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Opinions Aug. 10, 2011

August 10, 2011
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7th Circuit Court of Appeals
Gregory K. Weatherbee v. Michael J. Astrue, Commissioner of the Social Security Administration
10-3736
U.S. District Court, Southern District of Indiana, New Albany Division, Judge Tanya Walton Pratt.
Civil. Affirms denial of application for Social Security disability insurance benefits and supplemental security income payments after plaintiff suffered serious injuries in a motorcycle crash. The decision to deny his application was supported by substantial evidence.

Indiana Supreme Court
Howard Regional Health System, et al. v. Jacob Gordon, b/n/f Lisa Gordon
34S02-1009-CV-476
Civil. Reverses partial summary judgment for the Gordons, who sought a finding of liability against the hospital for the count alleging third-party spoliation, separate from their Medical Malpractice claim. The Supreme Court declines to recognize that count as representing a separate cause of action, so the hospital is entitled to summary judgment on that count. Justice Dickson concurs in result.
 

Indiana Court of Appeals
Raymond Flores v. Juan P. Rocha Gutierrez
45A04-1101-CT-28
Civil tort. Affirms denial of motion to correct error; the admission of certain evidence, including a photograph of property damage and Flores’ claim for workers’ compensation benefits relating to a subsequent fall; and the exclusion of certain medical records of Flores. The jury’s determination that Flores was entitled to zero damages arising out of his accident with Gutierrez is not outside the bounds of evidence.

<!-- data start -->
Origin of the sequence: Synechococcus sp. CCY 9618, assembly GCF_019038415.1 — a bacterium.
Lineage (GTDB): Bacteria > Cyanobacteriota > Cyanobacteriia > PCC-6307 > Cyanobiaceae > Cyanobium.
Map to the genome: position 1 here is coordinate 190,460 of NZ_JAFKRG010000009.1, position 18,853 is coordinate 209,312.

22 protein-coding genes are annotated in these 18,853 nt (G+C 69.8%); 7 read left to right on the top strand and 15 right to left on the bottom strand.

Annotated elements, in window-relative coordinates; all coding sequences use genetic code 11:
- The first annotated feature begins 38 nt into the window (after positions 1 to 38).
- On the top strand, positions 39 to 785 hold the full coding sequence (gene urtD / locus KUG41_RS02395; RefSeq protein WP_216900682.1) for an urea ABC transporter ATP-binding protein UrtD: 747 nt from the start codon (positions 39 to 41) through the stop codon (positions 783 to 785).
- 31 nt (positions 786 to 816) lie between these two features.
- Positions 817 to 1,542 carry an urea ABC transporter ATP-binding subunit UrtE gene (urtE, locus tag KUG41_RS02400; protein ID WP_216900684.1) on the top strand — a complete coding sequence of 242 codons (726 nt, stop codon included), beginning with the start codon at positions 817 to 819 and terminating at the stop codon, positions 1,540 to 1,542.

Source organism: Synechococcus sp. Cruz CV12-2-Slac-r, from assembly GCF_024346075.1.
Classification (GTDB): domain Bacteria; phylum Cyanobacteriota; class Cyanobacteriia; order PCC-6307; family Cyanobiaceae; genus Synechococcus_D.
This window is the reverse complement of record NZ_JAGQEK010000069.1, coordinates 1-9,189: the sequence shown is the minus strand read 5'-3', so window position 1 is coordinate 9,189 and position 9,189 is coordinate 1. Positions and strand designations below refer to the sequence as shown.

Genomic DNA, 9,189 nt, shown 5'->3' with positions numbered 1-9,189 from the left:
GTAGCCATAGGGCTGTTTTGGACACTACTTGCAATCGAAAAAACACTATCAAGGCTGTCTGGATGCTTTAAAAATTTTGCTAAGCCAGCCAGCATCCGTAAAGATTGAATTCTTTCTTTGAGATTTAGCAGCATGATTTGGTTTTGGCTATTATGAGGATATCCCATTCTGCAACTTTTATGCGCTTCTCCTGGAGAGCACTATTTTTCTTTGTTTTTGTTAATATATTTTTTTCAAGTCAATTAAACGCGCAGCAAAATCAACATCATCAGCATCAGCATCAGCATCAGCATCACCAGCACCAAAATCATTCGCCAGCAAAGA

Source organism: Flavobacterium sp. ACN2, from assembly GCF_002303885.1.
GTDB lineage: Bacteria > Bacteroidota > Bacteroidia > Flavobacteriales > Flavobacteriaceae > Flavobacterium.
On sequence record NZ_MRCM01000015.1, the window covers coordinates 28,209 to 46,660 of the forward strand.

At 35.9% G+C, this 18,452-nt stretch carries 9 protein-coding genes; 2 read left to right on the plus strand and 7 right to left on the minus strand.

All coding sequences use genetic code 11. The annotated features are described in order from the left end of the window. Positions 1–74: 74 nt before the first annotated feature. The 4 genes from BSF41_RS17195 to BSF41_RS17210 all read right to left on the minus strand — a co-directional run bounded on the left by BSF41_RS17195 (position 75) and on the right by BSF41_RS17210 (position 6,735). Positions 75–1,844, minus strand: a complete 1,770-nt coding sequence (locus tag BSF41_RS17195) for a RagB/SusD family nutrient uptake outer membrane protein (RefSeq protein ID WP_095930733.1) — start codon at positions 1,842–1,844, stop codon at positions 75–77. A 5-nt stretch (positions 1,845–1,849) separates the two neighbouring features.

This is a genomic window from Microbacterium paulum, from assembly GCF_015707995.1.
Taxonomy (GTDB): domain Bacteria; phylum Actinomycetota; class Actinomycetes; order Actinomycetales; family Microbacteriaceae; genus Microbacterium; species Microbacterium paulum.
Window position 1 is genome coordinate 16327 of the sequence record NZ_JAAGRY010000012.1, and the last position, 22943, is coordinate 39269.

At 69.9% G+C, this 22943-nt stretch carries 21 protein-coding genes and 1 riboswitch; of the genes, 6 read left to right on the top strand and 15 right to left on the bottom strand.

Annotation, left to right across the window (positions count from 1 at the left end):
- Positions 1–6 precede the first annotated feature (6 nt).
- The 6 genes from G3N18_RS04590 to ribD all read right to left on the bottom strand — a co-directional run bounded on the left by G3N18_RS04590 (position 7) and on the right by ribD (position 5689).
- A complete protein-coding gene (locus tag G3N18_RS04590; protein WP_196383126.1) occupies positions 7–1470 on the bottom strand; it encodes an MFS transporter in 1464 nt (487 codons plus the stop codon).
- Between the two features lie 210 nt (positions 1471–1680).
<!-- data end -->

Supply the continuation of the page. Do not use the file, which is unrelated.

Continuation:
Thomas Kornelik v. Mittal Steel USA, Inc., et al.
45A03-1011-CT-583
Civil tort. Reverses the trial court’s decision to not reduce Kornelik’s lien arising under the Indiana Worker’s Compensation Act by attorney fees and pro rata costs, but affirms the refusal to reduce the lien in the same proportion that Kornelik’s full recovery was reduced. Based on the circumstances of the case, Lafarge, Kornelik’s employer, was not fully protected, so the trial court did not err in failing to reduce the lien in the same proportion that his full recovery was reduced. Remands with instructions for the trial court to reduce the lien by attorney fees and a pro rata share of the costs.

Thomas R. Crowel v. Marshall County Drainage Board
50A03-1011-MI-606
Miscellaneous. Reverses the denial of Crowel’s petition for judicial review. The trial court erred in concluding that the drainage board’s decision was not arbitrary, capricious, unlawful, or unsupported by substantial evidence. The additional drainage of surface water naturally flowing off of Crowel’s land and burdening the lower-lying parcels does not constitute a benefit to Crowel’s land supporting the drainage board’s assessment. Remands with instructions. Judge Vaidik dissents.